“We may not have known it was called Industry 4.0, but we’ve been doing it for years” – said the CEO of a German steel manufacturer. Indeed, whatever name we call it by, digitization has revolutionized the way companies manage and improve manufacturing processes.Get In Touch
Manufacturing is in the forefront of digital transformation
It involves the coordination of an extremely complex workflow involving countless people, inventory units, and assembly lines. Smart manufacturing promises to reduce friction along the manufacturing process by using digitized business logic and smart technologies on a large scale. In doing so, typically various technologies are combined, including artificial intelligence (AI), machine learning and IoT (Internet of Things). The latter includes industrial devices that monitor the temperature of a work area, vibration of a conveyor belt, or follow the development cycle of products, to name a few examples. The potential is huge: smart factories are expected to add roughly $2 trillion to global GDP by 2023.
However, manufacturers adopting industrial IoT know very well that complex challenges like workflow optimization will not be resolved automatically by smart devices. Investing in changes might prove “dumb” in the absence of a robust, scalable, secure and interoperable IT infrastructure. For example, real-time recording of data can result in skyrocketing costs of its storage and processing. Without smooth connectivity and adaptable solutions, smart tools by themselves will not deliver meaningful results. Compliance is another critical factor: IoT devices often handle sensitive information that needs to be reliably tracked; without a database solution for complex systems, complying with audits of volumes of data will be expensive.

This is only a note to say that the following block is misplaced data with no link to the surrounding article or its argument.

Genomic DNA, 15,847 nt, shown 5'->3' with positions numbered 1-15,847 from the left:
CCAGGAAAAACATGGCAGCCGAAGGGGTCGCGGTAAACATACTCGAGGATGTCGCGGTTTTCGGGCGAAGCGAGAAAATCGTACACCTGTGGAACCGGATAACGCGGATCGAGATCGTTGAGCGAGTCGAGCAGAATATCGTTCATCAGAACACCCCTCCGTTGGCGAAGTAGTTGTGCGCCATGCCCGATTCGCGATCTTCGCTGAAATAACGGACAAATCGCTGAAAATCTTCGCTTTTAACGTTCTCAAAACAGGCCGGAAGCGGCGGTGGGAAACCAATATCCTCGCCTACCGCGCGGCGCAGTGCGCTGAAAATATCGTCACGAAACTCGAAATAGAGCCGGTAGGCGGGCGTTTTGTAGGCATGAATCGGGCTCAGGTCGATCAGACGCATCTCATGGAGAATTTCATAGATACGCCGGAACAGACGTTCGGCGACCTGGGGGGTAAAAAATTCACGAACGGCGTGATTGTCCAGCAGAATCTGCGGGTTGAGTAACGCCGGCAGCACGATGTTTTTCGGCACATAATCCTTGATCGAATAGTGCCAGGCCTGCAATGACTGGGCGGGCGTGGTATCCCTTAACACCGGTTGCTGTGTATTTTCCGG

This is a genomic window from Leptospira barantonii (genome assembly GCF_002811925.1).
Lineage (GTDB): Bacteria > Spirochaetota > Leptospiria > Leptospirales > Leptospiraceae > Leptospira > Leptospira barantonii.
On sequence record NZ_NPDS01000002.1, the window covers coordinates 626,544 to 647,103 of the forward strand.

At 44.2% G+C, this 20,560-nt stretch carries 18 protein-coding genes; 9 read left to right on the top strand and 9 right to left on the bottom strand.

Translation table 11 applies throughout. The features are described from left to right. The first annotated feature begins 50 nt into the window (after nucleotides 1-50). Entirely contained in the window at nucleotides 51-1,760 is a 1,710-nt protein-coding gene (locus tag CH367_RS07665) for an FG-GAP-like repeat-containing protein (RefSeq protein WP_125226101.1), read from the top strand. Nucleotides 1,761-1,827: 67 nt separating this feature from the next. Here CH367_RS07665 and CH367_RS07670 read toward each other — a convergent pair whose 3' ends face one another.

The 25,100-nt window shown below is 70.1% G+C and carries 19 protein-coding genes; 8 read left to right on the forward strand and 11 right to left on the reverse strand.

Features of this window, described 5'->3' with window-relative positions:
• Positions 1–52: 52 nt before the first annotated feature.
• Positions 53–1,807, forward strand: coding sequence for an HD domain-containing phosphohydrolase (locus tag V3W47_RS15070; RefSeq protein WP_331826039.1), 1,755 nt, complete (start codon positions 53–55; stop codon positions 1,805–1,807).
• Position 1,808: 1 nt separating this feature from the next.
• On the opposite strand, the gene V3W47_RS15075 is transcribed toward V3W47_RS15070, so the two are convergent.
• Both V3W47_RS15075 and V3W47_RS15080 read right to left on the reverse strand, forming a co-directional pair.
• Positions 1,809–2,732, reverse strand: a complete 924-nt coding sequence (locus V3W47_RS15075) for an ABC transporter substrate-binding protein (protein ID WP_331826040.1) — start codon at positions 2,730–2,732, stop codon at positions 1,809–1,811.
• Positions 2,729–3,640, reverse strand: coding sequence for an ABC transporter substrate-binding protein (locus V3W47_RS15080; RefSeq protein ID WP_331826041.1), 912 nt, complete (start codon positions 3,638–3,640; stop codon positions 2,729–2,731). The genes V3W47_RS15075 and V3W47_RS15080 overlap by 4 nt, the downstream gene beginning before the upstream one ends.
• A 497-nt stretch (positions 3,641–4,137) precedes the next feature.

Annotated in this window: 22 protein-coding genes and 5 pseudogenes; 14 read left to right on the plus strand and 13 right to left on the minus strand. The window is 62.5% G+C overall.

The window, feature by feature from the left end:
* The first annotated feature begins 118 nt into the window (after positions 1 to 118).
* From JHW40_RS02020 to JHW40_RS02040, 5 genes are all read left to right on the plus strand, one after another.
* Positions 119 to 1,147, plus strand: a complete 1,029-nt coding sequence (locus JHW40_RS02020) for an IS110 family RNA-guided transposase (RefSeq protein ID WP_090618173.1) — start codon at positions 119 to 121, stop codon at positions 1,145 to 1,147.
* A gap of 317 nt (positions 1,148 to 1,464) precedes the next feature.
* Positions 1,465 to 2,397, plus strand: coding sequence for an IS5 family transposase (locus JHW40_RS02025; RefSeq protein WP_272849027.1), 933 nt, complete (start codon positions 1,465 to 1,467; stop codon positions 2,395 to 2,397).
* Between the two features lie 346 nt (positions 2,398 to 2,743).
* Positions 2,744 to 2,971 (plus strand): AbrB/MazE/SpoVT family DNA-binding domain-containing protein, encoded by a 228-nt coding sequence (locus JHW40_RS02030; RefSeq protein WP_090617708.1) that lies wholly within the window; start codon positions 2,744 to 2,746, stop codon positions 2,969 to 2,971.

Blockchain technology has promised to resolve many of these challenges; however for compliance, auditing, and practical purposes, it must be secure and lightweight.
Unfortunately, traditional solutions are mostly unfit for smart manufacturing use cases, for the following reasons:
No IoT ExpertiseScalability of IoT telemetry had not been a major point of concern when currently mainstream blockchain solutions were developed, they are not able to reliably process large quantities of telemetry data
ExpensiveThe mounting costs of using a large number of IoT devices for smart manufacturing applications make existing blockchain solutions infeasible
Weak SecurityBlockchain networks, especially smaller ones, are far from adequately protected. For instance, systems using proof of work consensus mechanism can be compromised by a malicious actor who takes over more than half of the nodes
The Geeq Difference
SecurityGeeq’s unrivaled security makes it well suited to processing real-time recorded, critical data for compliance and auditing purposes, allowing smart manufacturers to inexpensively, consistently, and convincingly prove compliance with regulations and procedures.
InexpensiveUltra-low transaction fees make Geeq an ideal solution for IoT devices that collect data frequently, while being device-agnostic.
ExpertiseGeeq is run by a world-class team with profound expertise in the IoT field. For instance, John P. Conley (Chief Economist & Founder of Geeq) has been careful to respect the physical constraints intrinsic to applications with IoT.